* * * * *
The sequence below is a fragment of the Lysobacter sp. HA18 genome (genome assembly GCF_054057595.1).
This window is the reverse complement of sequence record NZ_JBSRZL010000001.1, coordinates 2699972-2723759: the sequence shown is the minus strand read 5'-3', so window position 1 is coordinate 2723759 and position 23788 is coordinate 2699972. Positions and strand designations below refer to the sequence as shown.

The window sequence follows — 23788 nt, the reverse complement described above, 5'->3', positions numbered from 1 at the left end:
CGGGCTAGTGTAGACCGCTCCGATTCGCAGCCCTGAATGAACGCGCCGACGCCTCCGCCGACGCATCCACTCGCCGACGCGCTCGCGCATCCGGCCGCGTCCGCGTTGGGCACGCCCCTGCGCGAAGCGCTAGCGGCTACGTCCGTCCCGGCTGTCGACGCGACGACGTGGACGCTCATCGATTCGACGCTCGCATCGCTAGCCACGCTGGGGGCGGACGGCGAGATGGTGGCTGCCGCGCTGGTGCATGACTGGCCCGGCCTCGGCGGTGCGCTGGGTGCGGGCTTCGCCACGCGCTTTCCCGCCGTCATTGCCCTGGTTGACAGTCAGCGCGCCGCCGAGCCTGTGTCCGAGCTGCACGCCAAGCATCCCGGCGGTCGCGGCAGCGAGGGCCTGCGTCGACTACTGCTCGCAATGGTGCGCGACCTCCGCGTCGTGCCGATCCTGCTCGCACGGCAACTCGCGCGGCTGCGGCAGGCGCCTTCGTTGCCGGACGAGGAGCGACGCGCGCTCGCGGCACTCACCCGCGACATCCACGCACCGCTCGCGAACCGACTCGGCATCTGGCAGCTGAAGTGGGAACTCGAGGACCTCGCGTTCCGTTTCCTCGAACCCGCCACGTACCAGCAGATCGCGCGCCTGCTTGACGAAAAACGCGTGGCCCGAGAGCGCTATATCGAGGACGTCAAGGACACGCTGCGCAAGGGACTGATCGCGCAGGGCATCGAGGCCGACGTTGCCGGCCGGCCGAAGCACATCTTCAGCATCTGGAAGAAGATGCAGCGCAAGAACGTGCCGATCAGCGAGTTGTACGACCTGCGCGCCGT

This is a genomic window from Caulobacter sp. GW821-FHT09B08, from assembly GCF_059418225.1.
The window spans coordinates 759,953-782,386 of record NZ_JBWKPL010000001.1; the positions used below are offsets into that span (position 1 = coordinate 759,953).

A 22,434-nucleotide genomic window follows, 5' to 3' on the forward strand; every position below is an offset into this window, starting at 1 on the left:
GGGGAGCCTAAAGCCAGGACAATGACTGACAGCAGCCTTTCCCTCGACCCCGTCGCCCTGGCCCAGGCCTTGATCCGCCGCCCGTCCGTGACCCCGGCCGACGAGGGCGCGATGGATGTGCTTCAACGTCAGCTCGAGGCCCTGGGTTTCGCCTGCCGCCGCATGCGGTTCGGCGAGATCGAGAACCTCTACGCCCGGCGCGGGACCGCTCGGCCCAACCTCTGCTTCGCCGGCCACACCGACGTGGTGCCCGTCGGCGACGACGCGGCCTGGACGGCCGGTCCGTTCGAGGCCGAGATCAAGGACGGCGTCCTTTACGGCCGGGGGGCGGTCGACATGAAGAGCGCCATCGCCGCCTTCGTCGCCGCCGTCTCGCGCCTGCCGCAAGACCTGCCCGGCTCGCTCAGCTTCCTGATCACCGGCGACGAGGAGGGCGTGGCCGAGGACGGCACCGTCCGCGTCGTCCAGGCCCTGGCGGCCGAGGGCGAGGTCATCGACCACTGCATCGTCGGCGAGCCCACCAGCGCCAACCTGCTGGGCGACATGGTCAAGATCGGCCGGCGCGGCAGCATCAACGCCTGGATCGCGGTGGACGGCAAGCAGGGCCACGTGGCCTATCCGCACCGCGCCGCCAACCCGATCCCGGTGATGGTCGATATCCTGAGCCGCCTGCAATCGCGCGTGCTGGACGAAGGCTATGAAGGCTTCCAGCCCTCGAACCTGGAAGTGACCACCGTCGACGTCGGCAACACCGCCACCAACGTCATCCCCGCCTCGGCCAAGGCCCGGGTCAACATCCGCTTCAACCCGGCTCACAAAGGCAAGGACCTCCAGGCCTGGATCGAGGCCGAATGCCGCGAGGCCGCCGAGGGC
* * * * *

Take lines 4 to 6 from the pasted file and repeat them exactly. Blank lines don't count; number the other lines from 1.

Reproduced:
CGGGCTAGTGTAGACCGCTCCGATTCGCAGCCCTGAATGAACGCGCCGACGCCTCCGCCGACGCATCCACTCGCCGACGCGCTCGCGCATCCGGCCGCGTCCGCGTTGGGCACGCCCCTGCGCGAAGCGCTAGCGGCTACGTCCGTCCCGGCTGTCGACGCGACGACGTGGACGCTCATCGATTCGACGCTCGCATCGCTAGCCACGCTGGGGGCGGACGGCGAGATGGTGGCTGCCGCGCTGGTGCATGACTGGCCCGGCCTCGGCGGTGCGCTGGGTGCGGGCTTCGCCACGCGCTTTCCCGCCGTCATTGCCCTGGTTGACAGTCAGCGCGCCGCCGAGCCTGTGTCCGAGCTGCACGCCAAGCATCCCGGCGGTCGCGGCAGCGAGGGCCTGCGTCGACTACTGCTCGCAATGGTGCGCGACCTCCGCGTCGTGCCGATCCTGCTCGCACGGCAACTCGCGCGGCTGCGGCAGGCGCCTTCGTTGCCGGACGAGGAGCGACGCGCGCTCGCGGCACTCACCCGCGACATCCACGCACCGCTCGCGAACCGACTCGGCATCTGGCAGCTGAAGTGGGAACTCGAGGACCTCGCGTTCCGTTTCCTCGAACCCGCCACGTACCAGCAGATCGCGCGCCTGCTTGACGAAAAACGCGTGGCCCGAGAGCGCTATATCGAGGACGTCAAGGACACGCTGCGCAAGGGACTGATCGCGCAGGGCATCGAGGCCGACGTTGCCGGCCGGCCGAAGCACATCTTCAGCATCTGGAAGAAGATGCAGCGCAAGAACGTGCCGATCAGCGAGTTGTACGACCTGCGCGCCGT

This is a genomic window from Caulobacter sp. GW821-FHT09B08, from assembly GCF_059418225.1.
The window spans coordinates 759,953-782,386 of record NZ_JBWKPL010000001.1; the positions used below are offsets into that span (position 1 = coordinate 759,953).